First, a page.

30 years ago in PGN


Candidates attend LGBT forum

Four of the leading Democratic mayoral candidates attended a political forum sponsored by PGN to discuss their positions on LGBT issues with the community.

Mayoral hopefuls William Green, Charles Bowser, William Klenk and Albert Gaudiosi took turns addressing LGBT and ally supporters at the Ethical Society, marking the first time that all major mayoral candidates in any city attended an LGBT forum together.

All four pledged support for a comprehensive gay-rights bill under his administration, although Gaudiosi said he wouldn’t “push” for such legislation and Bowser stressed he’d prefer to wait until the state’s sodomy law had been repealed.

The candidates all criticized the sodomy law, and Green said he would attempt to stem the tide of “unwarranted harassment of gays” by appointing a police commissioner who “will not stop and question people simply for frequenting known gay areas.”

Green was eventually elected mayor.

Brown issues gay-rights order

The then-governor of California Jerry Brown, who now serves as the state’s attorney general and has expressed opposition to Proposition 8, issued an executive order April 4 banning discrimination based on sexual orientation in state employment.

“Government must not single out sexual minorities for harassment or recognize sexual orientation as a basis for discrimination,” Brown said.

Brown was the second governor in the country to take such action; former Pennsylvania Gov. Milton Shapp issued a similar order in 1976. While Brown’s mandate prohibited discrimination in departments, commissions and boards of the executive branch of the state government, Shapp’s also extended to private contractors, housing and delivery of services.

Openly gay California Assemblyman Art Agnos called the order a “small step.”

Police abuse investigated

The U.S. Commission on Civil Rights held a hearing in Philadelphia April 16-17 to collect testimony in its investigation of alleged police abuse in the city, some of which centered on LGBT individuals.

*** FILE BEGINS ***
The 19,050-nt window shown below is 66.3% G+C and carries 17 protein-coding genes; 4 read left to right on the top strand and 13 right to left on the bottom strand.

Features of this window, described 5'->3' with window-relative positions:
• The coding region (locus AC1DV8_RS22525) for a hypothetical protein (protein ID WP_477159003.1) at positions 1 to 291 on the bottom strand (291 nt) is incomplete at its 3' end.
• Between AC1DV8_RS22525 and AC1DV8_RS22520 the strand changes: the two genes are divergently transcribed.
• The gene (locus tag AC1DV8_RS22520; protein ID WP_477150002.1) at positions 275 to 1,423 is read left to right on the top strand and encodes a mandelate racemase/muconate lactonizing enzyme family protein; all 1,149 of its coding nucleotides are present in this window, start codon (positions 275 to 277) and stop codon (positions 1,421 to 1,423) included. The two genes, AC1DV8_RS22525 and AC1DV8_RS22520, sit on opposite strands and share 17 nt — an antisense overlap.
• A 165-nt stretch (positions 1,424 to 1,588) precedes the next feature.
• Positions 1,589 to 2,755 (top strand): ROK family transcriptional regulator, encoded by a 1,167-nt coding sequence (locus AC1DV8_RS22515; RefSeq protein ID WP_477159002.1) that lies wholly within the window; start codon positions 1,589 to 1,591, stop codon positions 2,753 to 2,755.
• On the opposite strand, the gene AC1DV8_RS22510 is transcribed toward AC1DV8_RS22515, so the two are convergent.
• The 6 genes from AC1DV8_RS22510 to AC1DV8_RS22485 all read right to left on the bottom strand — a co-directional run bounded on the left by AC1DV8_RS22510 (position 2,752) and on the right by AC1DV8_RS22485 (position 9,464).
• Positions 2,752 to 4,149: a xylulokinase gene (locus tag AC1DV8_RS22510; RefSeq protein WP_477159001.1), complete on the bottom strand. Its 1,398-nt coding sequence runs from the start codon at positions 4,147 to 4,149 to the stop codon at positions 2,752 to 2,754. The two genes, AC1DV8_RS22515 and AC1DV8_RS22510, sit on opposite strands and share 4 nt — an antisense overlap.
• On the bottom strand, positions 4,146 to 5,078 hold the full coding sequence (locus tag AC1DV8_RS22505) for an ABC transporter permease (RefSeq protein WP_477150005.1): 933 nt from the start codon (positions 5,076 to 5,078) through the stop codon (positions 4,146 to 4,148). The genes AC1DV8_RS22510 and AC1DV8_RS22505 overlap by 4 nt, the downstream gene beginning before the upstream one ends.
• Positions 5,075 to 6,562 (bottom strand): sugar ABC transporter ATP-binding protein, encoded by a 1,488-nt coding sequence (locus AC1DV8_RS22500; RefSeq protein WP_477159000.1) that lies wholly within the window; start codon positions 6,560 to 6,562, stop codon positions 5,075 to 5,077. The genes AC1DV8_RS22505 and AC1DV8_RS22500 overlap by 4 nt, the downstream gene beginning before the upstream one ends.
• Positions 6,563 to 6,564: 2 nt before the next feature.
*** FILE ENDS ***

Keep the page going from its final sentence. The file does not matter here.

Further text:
The commission, which was established by the Civil Rights Act of 1957, also conducted a hearing in Houston — as both cities had reported high levels of civil-rights complaints against their police forces — as part of a police-policy study. During the hearing, PGN publisher Mark Segal testified about a raid on a gay bathhouse, verbal and physical police harassment of patrons outside gay businesses and incidents of officers taking down license-plate numbers in predominantly gay areas.

Ian Lennox, executive vice president of the Citizens’ Crime Commission, told the panel, however, that his agency had not received any formal complaints from members of the LGBT community.

Pennsylvania Advisory Council of the commission also heard testimony from Spencer Coxe, former executive director of the American Civil Liberties Union, and LGBT activists Barbara Gittings and Tony Silvestre.

“We testified mainly about the harassment of lesbians and gay men, and their lack of services within the administration of justice,” Silvestre said. “We told them that the police are often reluctant to deal with complaints of gay people. For instance, gays who are abused by hustlers are afraid to go to the police because they don’t think they’ll get the same services other people would get.”

The commission was expected to issue a final report to Congress and the president in November.

— Jen Colletta